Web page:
Идио́т (от др.-греч. ἰδιώτης; idiōtēs — частное лицо).
Слово произошло от древнегреческого «идиотэс» — термина, определявшего человека, жившего в отрыве от общественной жизни, а также не участвовавшего в общем собрании граждан полиса (экклесия, апелла, агора, алия) и иных формах государственного и общественного демократического управления.
Т.е. не голосуешь, в общественной жизни не участвуешь? — в Греции тебя называли бы идиотом.
Точнее: идиот - человек, неспособный судить об общественных делах.
Idiot as a word derived from the Greek ἰδιώτης, idiōtēs ("person lacking professional skill", "a private citizen", "individual"), from ἴδιος, idios ("private", "one's own").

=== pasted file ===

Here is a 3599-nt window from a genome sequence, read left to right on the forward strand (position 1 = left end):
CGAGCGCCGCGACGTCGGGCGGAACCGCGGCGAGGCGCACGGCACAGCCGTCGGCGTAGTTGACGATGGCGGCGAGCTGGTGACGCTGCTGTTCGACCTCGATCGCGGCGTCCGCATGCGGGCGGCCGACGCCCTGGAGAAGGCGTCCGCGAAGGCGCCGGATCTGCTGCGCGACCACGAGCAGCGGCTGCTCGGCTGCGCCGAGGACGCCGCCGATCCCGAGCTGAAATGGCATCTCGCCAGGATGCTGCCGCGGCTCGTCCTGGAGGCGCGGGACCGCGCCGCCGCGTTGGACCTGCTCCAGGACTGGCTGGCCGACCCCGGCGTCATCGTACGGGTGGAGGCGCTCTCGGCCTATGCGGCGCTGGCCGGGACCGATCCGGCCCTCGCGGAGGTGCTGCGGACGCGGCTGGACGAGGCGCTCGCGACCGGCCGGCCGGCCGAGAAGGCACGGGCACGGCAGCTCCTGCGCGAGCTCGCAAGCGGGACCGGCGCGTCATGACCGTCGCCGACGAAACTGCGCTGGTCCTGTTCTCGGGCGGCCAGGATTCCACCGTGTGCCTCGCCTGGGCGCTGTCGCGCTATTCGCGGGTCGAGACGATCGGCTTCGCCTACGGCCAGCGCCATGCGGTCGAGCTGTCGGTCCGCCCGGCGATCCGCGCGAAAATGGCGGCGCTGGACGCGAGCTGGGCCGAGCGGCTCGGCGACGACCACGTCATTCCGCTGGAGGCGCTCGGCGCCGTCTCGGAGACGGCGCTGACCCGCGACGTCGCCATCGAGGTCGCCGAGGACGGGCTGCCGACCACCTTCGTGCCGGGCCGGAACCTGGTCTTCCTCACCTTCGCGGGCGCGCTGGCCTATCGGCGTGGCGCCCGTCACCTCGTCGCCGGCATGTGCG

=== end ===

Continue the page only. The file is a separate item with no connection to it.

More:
An idiot in Athenian democracy was someone who was characterized by self-centeredness and concerned almost exclusively with private — as opposed to public—affairs. Idiocy was the natural state of ignorance into which all persons were born and its opposite, citizenship, was effected through formalized education. In Athenian democracy, idiots were born and citizens were made through education (although citizenship was also largely hereditary). "Idiot" originally referred to "layman, person lacking professional skill", "person so mentally deficient as to be incapable of ordinary reasoning". Declining to take part in public life, such as democratic government of the polis (city state), was considered dishonorable. "Idiots" were seen as having bad judgment in public and political matters.